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Novel Ceramic/Metallic Materials February 2015 Viewpoints

Technology Analyst: Alastair Cunningham

High-Entropy Alloy Yields World-Record Strength-to-Weight Ratio

Why is this topic significant?

High-entropy alloys represent an emerging class of material that is causing a considerable amount of excitement within the materials community. These materials—which display properties that outperform those of all other metals—could prove to be of high interest across a number of industrial sectors.

Description

In December 2014, researchers from North Carolina State University and Qatar University released the results of their research into a novel "high-entropy" alloy that they claim has a higher strength-to-weight ratio than any other metallic material has. The December 2014/January 2015 Viewpoints discusses previous developments in the field of high-entropy alloys—materials that contain at least five component elements in roughly equal amounts. The lack of one dominant constituent element yields a range of impressive properties, such as high strengths and low densities, and these materials could play a particularly important role in applications at cryogenic temperatures. The team of researchers combined lithium, magnesium, titanium, aluminum, and scandium to form their high-entropy alloy. The strength-to-weight ratio of this material approaches that of some ceramics but does not suffer from the same brittleness problems. However, the extremely high cost of scandium—which constitutes 20% of the alloy—could pose significant barriers to the commercialization of this material. The scientists' next steps will involve further research that determines whether it is possible either to replace scandium with a cheaper component or to eliminate it entirely from the final alloy.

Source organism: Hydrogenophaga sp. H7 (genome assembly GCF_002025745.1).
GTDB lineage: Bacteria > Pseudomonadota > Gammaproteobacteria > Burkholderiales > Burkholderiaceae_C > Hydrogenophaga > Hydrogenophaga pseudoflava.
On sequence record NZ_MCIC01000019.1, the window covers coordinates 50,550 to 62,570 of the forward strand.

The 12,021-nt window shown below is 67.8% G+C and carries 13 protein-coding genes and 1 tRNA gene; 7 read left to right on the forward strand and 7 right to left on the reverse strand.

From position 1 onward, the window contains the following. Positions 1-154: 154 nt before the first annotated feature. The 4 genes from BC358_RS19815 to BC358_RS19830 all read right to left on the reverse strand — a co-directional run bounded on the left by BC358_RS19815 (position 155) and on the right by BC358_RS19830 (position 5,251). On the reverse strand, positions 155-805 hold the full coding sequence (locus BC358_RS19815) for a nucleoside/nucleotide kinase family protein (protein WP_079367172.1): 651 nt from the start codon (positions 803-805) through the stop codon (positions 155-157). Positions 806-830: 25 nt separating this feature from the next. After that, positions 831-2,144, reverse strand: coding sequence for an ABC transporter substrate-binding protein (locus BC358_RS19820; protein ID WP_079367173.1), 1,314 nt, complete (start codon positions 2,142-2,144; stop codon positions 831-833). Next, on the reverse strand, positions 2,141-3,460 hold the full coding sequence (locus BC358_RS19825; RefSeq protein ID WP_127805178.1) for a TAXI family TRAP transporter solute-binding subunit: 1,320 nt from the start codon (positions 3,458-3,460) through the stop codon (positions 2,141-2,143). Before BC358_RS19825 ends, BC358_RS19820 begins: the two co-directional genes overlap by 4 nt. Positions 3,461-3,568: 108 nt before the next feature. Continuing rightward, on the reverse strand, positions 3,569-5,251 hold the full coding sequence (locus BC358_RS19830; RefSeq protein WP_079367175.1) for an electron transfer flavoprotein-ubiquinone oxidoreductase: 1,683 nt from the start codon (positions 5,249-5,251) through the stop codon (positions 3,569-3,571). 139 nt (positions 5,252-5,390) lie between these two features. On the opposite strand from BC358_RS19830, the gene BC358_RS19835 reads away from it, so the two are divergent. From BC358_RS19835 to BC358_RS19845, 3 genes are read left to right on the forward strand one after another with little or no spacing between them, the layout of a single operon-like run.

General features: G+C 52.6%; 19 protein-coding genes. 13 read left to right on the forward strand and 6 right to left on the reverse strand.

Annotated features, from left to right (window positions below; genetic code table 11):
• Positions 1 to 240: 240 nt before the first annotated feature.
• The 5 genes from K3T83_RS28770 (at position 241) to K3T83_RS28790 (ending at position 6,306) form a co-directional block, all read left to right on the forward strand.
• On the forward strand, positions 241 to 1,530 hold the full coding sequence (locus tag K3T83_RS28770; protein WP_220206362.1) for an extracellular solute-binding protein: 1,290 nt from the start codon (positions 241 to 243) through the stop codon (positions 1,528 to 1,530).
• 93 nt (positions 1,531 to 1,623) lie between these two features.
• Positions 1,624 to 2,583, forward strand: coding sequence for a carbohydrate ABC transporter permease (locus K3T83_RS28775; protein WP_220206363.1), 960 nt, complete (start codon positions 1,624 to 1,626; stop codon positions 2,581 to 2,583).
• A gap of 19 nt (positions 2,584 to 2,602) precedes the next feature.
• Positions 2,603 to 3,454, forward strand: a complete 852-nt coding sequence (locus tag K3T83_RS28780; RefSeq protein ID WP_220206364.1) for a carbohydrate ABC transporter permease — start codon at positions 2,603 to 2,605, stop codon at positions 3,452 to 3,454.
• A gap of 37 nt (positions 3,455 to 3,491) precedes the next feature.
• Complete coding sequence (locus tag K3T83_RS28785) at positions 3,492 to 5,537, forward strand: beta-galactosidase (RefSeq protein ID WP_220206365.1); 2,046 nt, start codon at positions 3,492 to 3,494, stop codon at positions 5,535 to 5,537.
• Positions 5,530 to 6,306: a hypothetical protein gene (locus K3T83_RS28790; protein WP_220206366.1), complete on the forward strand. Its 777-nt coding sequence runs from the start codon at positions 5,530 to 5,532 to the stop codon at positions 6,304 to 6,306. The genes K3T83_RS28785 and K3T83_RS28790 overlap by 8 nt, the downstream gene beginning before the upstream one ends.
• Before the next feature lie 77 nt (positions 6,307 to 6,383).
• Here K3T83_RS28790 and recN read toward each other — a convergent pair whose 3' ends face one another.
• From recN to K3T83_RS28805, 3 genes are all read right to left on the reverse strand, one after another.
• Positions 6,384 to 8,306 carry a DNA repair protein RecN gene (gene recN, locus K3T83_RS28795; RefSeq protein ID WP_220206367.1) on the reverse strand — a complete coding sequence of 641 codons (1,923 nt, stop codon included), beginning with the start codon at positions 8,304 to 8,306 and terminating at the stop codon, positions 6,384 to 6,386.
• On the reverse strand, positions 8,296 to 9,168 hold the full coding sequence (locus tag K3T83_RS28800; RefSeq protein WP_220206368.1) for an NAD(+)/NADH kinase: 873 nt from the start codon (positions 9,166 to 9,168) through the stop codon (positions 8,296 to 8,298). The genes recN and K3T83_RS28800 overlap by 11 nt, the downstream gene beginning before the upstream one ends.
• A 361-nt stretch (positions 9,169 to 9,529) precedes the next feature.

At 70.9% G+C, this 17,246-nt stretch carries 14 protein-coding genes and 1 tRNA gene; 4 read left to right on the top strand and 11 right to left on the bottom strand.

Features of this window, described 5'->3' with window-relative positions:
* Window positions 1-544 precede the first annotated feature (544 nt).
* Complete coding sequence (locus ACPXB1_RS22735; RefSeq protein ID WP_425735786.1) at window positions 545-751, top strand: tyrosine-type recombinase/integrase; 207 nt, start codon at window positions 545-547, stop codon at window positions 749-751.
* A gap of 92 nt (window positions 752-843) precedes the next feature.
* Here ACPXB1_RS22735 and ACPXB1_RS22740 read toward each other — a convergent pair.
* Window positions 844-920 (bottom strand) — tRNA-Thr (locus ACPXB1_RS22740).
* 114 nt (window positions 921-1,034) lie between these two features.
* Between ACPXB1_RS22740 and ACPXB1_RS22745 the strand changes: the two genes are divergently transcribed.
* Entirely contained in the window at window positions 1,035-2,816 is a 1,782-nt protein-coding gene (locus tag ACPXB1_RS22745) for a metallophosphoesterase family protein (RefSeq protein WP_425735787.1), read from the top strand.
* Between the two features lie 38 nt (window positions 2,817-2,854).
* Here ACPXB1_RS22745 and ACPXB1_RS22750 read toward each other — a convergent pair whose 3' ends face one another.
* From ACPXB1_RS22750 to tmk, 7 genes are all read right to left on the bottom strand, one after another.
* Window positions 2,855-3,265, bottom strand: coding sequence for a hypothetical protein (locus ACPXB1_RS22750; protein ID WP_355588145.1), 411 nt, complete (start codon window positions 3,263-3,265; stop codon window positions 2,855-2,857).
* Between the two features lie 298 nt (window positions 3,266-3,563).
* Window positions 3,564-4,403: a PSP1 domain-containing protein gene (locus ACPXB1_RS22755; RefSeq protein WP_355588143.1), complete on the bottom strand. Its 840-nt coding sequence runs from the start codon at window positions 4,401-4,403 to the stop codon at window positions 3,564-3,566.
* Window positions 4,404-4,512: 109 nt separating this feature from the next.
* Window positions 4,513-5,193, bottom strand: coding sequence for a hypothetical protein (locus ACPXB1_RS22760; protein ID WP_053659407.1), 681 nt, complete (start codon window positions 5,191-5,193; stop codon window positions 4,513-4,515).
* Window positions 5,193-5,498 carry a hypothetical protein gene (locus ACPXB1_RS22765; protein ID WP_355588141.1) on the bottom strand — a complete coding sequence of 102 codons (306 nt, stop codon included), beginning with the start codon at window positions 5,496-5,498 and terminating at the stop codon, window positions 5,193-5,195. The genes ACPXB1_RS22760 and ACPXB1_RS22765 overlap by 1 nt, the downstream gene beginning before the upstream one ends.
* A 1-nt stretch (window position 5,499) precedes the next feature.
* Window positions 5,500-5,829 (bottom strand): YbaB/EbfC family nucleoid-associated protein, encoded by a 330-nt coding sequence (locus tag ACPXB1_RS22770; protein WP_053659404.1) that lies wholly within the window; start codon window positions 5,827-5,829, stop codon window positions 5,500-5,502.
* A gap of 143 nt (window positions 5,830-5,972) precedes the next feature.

Implications

Fundamental materials research is crucial to progress within almost all industrial sectors and can drive innovation in a number of existing—or even result in the creation of new—commercial applications. The development of this high-entropy alloy with record-breaking properties will therefore be of high interest to many groups that require high-strength and low-density materials. For example, such properties make materials such as these of great interest for prosthetics applications—where high strength, low density, and biocompatibility represent the key factors on which developers judge the merits of novel materials. Alternatively, such high-entropy alloys could be of great interest to developers within the automotive industry—with lightweighting and safety being two of the principal concerns. The high price of scandium is likely to make the North Carolina State University alloy prohibitively expensive for some mass-market applications. However, other applications in the defense or aerospace industries—where material performance rather than cost is of greater importance—could benefit from this research in the shorter term.

Impacts/Disruptions

Regulations governing the fuel efficiency of vehicles and carbon dioxide emissions are driving moves to commercialize high-strength, low-density materials in the automotive industry. Despite their impressive properties, high-entropy alloys are likely to face stiff competition from more established alternatives such as metal-matrix composites, ceramic-matrix composites, and polymer-matrix composites. Much work remains before high-entropy alloys see widespread use in commercial applications, and the materials currently remain a highly uncertain but potentially high-impact area of research.

Scale of Impact

  • Low
  • Medium
  • High
The scale of impact for this topic is: Medium to High

Time of Impact

  • Now
  • 5 Years
  • 10 Years
  • 15 Years
The time of impact for this topic is: 5 Years to 10 Years

Opportunitites in the following industry areas:

Energy, manufacturing, automotive, health